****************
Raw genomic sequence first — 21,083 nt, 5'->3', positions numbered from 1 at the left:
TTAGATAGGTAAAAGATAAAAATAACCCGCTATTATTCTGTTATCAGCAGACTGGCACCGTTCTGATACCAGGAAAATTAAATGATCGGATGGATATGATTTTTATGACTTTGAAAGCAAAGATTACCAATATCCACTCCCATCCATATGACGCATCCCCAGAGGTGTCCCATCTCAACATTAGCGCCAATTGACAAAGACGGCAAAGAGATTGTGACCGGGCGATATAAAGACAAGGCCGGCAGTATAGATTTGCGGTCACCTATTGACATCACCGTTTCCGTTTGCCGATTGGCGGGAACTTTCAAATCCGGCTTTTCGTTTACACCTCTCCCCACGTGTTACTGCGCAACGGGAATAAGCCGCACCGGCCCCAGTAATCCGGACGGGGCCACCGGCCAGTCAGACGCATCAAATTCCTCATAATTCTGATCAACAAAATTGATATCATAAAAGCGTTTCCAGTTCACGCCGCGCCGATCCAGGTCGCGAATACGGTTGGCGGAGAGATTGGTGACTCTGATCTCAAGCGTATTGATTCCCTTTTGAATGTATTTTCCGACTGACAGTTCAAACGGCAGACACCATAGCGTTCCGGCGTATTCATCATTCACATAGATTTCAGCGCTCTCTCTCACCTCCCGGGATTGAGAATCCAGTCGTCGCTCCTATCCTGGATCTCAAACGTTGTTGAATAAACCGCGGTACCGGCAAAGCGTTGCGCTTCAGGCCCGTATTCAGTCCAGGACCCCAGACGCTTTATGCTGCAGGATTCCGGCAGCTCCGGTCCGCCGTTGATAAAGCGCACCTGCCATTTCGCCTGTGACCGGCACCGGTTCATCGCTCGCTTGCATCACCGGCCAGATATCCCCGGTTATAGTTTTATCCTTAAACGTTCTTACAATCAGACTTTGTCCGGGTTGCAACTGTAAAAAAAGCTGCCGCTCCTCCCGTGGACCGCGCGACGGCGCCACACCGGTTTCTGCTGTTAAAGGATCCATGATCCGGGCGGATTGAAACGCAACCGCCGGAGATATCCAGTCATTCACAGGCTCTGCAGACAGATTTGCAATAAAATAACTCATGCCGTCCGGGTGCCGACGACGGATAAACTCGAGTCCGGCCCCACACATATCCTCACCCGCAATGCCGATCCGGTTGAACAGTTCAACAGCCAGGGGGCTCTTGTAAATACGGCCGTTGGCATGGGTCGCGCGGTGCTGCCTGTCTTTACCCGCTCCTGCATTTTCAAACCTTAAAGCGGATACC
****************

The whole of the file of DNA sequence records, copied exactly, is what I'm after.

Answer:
Raw genomic sequence first — 21,083 nt, 5'->3', positions numbered from 1 at the left:
TTAGATAGGTAAAAGATAAAAATAACCCGCTATTATTCTGTTATCAGCAGACTGGCACCGTTCTGATACCAGGAAAATTAAATGATCGGATGGATATGATTTTTATGACTTTGAAAGCAAAGATTACCAATATCCACTCCCATCCATATGACGCATCCCCAGAGGTGTCCCATCTCAACATTAGCGCCAATTGACAAAGACGGCAAAGAGATTGTGACCGGGCGATATAAAGACAAGGCCGGCAGTATAGATTTGCGGTCACCTATTGACATCACCGTTTCCGTTTGCCGATTGGCGGGAACTTTCAAATCCGGCTTTTCGTTTACACCTCTCCCCACGTGTTACTGCGCAACGGGAATAAGCCGCACCGGCCCCAGTAATCCGGACGGGGCCACCGGCCAGTCAGACGCATCAAATTCCTCATAATTCTGATCAACAAAATTGATATCATAAAAGCGTTTCCAGTTCACGCCGCGCCGATCCAGGTCGCGAATACGGTTGGCGGAGAGATTGGTGACTCTGATCTCAAGCGTATTGATTCCCTTTTGAATGTATTTTCCGACTGACAGTTCAAACGGCAGACACCATAGCGTTCCGGCGTATTCATCATTCACATAGATTTCAGCGCTCTCTCTCACCTCCCGGGATTGAGAATCCAGTCGTCGCTCCTATCCTGGATCTCAAACGTTGTTGAATAAACCGCGGTACCGGCAAAGCGTTGCGCTTCAGGCCCGTATTCAGTCCAGGACCCCAGACGCTTTATGCTGCAGGATTCCGGCAGCTCCGGTCCGCCGTTGATAAAGCGCACCTGCCATTTCGCCTGTGACCGGCACCGGTTCATCGCTCGCTTGCATCACCGGCCAGATATCCCCGGTTATAGTTTTATCCTTAAACGTTCTTACAATCAGACTTTGTCCGGGTTGCAACTGTAAAAAAAGCTGCCGCTCCTCCCGTGGACCGCGCGACGGCGCCACACCGGTTTCTGCTGTTAAAGGATCCATGATCCGGGCGGATTGAAACGCAACCGCCGGAGATATCCAGTCATTCACAGGCTCTGCAGACAGATTTGCAATAAAATAACTCATGCCGTCCGGGTGCCGACGACGGATAAACTCGAGTCCGGCCCCACACATATCCTCACCCGCAATGCCGATCCGGTTGAACAGTTCAACAGCCAGGGGGCTCTTGTAAATACGGCCGTTGGCATGGGTCGCGCGGTGCTGCCTGTCTTTACCCGCTCCTGCATTTTCAAACCTTAAAGCGGATACC